A total of 316 youth along with 82 adult mentors have participated in the Symposium as First-Year Fellows since 1989. Forty youth have conducted a research project under the guidance of a mentor and applied for the Second Year track. Of those, 27 selected by a review team of university faculty, have returned for more in-depth Symposium experiences. A longitudinal study of Fellows participating in the two tracks of textile and furniture indicates that a very high percentage of the participants are furthering their education at the college or university level. Also, the study reveals that 40 percent of the textile participants and 55 percent of the furniture participants are pursuing careers in the two industries after participating in the Fellows program.

Personal comments from Fellows responding to the longitudinal study attest to the influences of the Fellows Program experience. “I learned a lot about myself. I learned to be self-motivated and to follow a plan to reach a goal, a year long project.” Another Fellow commented, “Because of the vast amount of knowledge I gained about the field of textiles, I decided to become a textile engineer. Some of the major factors that influenced me were the job opportunities available, the variety of jobs, the fact that many jobs are available in my home state, and the amount of scholarship money available.”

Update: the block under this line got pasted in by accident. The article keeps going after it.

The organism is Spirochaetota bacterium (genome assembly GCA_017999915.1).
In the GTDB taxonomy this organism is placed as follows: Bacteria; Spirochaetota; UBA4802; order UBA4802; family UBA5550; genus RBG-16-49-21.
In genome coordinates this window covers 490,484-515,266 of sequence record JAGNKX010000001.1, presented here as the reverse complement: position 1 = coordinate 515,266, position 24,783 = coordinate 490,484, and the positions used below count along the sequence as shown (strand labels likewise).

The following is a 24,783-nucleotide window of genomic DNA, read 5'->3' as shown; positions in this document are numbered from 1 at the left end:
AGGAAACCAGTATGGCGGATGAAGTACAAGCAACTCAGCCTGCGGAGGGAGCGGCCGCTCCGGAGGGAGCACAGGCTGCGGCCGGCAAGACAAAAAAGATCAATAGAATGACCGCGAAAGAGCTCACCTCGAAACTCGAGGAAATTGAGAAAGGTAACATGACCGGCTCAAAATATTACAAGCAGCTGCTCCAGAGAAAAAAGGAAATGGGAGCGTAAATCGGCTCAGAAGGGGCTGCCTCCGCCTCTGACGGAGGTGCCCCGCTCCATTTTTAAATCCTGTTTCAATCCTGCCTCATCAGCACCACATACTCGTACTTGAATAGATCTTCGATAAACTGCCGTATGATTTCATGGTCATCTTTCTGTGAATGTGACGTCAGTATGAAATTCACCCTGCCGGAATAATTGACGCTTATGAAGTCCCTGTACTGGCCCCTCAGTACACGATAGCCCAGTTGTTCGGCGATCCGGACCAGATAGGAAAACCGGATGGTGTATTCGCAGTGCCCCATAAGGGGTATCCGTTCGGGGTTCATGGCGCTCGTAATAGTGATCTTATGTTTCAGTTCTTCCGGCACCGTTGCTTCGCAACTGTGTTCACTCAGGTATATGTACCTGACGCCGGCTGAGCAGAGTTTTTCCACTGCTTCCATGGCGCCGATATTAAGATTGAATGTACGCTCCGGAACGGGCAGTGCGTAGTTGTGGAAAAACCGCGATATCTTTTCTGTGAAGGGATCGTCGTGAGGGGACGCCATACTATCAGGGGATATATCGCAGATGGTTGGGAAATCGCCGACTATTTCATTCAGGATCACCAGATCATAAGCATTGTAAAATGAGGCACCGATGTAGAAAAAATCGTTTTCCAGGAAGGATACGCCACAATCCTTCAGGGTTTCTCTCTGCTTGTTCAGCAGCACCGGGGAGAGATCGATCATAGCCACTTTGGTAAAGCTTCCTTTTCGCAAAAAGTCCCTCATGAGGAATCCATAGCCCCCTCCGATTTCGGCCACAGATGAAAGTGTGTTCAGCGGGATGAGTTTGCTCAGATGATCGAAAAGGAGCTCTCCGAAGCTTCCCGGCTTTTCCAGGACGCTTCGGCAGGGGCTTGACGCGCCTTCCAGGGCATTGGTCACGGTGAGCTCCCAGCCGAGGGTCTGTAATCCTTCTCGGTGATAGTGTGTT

A Fellow from Louisiana wrote, “The Southern Regional 4-H Textile and Furniture Fellows Program was one of the most enriching activities I participated in during my process of career planning. I was thoroughly intrigued by all of the latest advances in the textile industry that I was exposed to. For example, as a Second-Year Fellow, I visited CT2 (Textile Clothing Technology Corporation). There I was introduced to quick response manufacturing and the body scanning machine–a theory that my professors are just being introduced to two years later. I strongly believe that this program was very beneficial in helping me choose a career and prepare for college.”

The experience is a successful model of academia, industry, and Extension working together preparing young people to make informed decisions about their future.


Ellen T. Miller
Wilma S. Hammett
Judieth E. Mock
Ann Y. Frazier